How To Install Nginx, MariaDB 10, PHP 7 (LEMP Stack) in 16.10/16.04

The LEMP stack is an acronym which represents is a group of packages (Linux OS, Nginx web server, MySQL\MariaDB database and PHP server-side dynamic programming language) which are used to deploy dynamic web applications and web pages.

This tutorial will guide you on how to install a LEMP stack with MariaDB 10, PHP 7 and HTTP 2.0 Support for Nginx on Ubuntu 16.10 and Ubuntu 16.04 server/desktop editions.

Requirements

  1. Installation of Ubuntu 16.04 Server Edition [instructions also works on Ubuntu 16.10]

Step 1: Install the Nginx Web Server

1. Nginx is a modern and resources efficient web server used to display web pages to visitors on the internet. We’ll start by installing Nginx web server from Ubuntu official repositories by using the apt command line.

$ sudo apt-get install nginx
Install Nginx on Ubuntu 16.04

Install Nginx on Ubuntu 16.04

2. Next, issue the netstat and systemctl commands in order to confirm if Nginx is started and binds on port 80.

$ netstat -tlpn
Check Nginx Network Port Connection

Check Nginx Network Port Connection

$ sudo systemctl status nginx.service
Check Nginx Service Status

Check Nginx Service Status

Once you have the confirmation that the server is started you can open a browser and navigate to your server IP address or DNS record using HTTP protocol in order to visit Nginx default web page.

http://IP-Address
Verify Nginx Webpage

Verify Nginx Webpage

Step 2: Enable Nginx HTTP/2.0 Protocol

3. The HTTP/2.0 protocol which is build by default in the latest release of Nginx binaries on Ubuntu 16.04 works only in conjunction with SSL and promises a huge speed improvement in loading web SSL web pages.

To enable the protocol in Nginx on Ubuntu 16.04, first navigate to Nginx available sites configuration files and backup the default configuration file by issuing the below command.

$ cd /etc/nginx/sites-available/
$ sudo mv default default.backup
Backup Nginx Sites Configuration File

Backup Nginx Sites Configuration File

4. Then, using a text editor create a new default page with the below instructions:

server {
        listen 443 ssl http2 default_server;
        listen [::]:443 ssl http2 default_server;

        root /var/www/html;

        index index.html index.htm index.php;

        server_name 192.168.1.13;

        location / {
                try_files $uri $uri/ =404;
        }

        ssl_certificate /etc/nginx/ssl/nginx.crt;
        ssl_certificate_key /etc/nginx/ssl/nginx.key;

        ssl_protocols TLSv1 TLSv1.1 TLSv1.2;
        ssl_prefer_server_ciphers on;
        ssl_ciphers EECDH+CHACHA20:EECDH+AES128:RSA+AES128:EECDH+AES256:RSA+AES256:EECDH+3DES:RSA+3DES:!MD5;
        ssl_dhparam  /etc/nginx/ssl/dhparam.pem;
        ssl_session_cache shared:SSL:20m;
        ssl_session_timeout 180m;
        resolver 8.8.8.8 8.8.4.4;
        add_header Strict-Transport-Security "max-age=31536000;
        #includeSubDomains" always;


        location ~ \.php$ {
                include snippets/fastcgi-php.conf;
                fastcgi_pass unix:/run/php/php7.0-fpm.sock;
        }

        location ~ /\.ht {
                deny all;
        }

}

server {
       listen         80;
       listen    [::]:80;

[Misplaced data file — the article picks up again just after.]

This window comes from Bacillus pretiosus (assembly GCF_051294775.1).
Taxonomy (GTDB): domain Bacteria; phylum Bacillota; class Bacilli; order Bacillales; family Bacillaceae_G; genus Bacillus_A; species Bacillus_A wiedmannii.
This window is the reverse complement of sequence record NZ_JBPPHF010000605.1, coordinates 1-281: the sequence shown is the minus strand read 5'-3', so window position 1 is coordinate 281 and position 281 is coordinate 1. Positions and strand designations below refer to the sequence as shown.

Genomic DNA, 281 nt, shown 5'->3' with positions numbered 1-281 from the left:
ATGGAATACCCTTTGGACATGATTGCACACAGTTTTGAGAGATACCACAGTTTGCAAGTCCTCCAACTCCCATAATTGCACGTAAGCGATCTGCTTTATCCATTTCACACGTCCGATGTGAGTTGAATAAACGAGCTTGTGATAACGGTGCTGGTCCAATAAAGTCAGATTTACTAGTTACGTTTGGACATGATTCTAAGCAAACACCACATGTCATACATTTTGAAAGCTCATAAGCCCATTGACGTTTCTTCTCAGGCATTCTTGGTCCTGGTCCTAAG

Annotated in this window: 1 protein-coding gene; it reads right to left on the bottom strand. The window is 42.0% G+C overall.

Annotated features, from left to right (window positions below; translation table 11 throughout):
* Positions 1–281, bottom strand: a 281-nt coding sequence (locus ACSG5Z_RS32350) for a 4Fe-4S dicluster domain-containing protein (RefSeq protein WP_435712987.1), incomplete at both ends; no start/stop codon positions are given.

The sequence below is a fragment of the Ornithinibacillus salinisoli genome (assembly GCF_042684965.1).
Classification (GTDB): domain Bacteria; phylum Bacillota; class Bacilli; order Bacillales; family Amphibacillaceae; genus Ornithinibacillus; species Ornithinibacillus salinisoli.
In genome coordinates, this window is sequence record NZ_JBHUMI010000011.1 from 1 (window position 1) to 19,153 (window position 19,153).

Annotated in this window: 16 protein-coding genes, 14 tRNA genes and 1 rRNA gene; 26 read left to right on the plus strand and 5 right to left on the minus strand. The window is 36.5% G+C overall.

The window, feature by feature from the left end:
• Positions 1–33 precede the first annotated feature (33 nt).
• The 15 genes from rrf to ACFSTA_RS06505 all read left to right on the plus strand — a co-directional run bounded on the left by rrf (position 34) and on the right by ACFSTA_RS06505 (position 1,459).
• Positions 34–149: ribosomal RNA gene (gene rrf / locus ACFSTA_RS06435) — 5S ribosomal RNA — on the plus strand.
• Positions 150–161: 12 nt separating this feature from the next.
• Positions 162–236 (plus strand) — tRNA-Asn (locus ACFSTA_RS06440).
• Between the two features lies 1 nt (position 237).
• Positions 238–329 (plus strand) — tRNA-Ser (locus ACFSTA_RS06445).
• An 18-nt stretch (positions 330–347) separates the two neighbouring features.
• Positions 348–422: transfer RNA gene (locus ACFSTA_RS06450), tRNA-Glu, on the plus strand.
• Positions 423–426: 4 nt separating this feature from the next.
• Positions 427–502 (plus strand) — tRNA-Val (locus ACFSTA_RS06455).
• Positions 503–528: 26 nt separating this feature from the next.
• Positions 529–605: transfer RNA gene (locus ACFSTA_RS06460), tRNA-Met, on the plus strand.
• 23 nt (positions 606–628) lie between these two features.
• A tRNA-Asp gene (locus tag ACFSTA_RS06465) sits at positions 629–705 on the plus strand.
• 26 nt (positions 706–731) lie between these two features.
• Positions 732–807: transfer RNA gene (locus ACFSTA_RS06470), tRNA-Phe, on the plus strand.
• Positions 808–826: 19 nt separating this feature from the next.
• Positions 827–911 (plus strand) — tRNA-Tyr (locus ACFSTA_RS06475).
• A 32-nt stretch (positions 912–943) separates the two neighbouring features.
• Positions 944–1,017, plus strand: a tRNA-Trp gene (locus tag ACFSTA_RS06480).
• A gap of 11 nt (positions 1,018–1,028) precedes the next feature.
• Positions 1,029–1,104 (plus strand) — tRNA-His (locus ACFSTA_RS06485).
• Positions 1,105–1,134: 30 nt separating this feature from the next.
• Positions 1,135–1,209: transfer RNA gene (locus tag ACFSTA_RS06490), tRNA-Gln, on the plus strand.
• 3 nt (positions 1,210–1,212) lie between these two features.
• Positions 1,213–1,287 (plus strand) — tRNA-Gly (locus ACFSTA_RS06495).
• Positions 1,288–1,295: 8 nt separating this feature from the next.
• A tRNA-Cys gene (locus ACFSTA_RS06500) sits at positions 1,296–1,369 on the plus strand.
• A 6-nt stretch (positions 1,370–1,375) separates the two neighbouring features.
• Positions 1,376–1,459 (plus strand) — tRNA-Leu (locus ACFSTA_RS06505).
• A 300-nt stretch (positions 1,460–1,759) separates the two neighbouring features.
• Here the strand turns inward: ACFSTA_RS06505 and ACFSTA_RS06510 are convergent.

server_name    192.168.1.13;
       return         301 https://$server_name$request_uri;
}
Enable Nginx HTTP 2 Protocol

Enable Nginx HTTP 2 Protocol

The above configuration snippet enables the use of HTTP/2.0 by adding the http2 parameter to all SSL listen directives.

Also, the last part of the excerpt enclosed in server directive is used to redirect all non-SSL traffic to SSL/TLS default host. Also, replace the server_name directive to match your own IP address or DNS record (FQDN preferably).

5. Once you finished editing Nginx default configuration file with the above settings, generate and list the SSL certificate file and key by executing the below commands.

Fill the certificate with your own custom settings and pay attention to Common Name setting to match your DNS FQDN record or your server IP address that will be used to access the web page.

$ sudo mkdir /etc/nginx/ssl
$ sudo openssl req -x509 -nodes -days 365 -newkey rsa:2048 -keyout /etc/nginx/ssl/nginx.key -out /etc/nginx/ssl/nginx.crt
$ ls /etc/nginx/ssl/
Generate SSL Certificate and Key for Nginx

Generate SSL Certificate and Key for Nginx

6. Also, create a strong DH cypher, which was changed on the above configuration file on ssl_dhparam instruction line, by issuing the below command:

$ sudo openssl dhparam -out /etc/nginx/ssl/dhparam.pem 2048
Create Diffie-Hellman Key

Create Diffie-Hellman Key

7. Once the Diffie-Hellman key has been created, verify if Nginx configuration file is correctly written and can be applied by Nginx web server and restart the daemon to reflect changes by running the below commands.

$ sudo nginx -t
$ sudo systemctl restart nginx.service
Check Nginx Configuration

Check Nginx Configuration

8. In order to test if Nginx uses HTTP/2.0 protocol issue the below command. The presence of h2 advertised protocol confirms that Nginx has been successfully configured to use HTTP/2.0 protocol. All modern up-to-date browsers should support this protocol by default.

$ openssl s_client -connect localhost:443 -nextprotoneg ''
Test Nginx HTTP 2.0 Protocol

Test Nginx HTTP 2.0 Protocol

Step 3: Install PHP 7 Interpreter

Nginx can be used with PHP dynamic processing language interpreter to generate dynamic web content with the help of FastCGI process manager obtained by installing the php-fpm binary package from Ubuntu official repositories.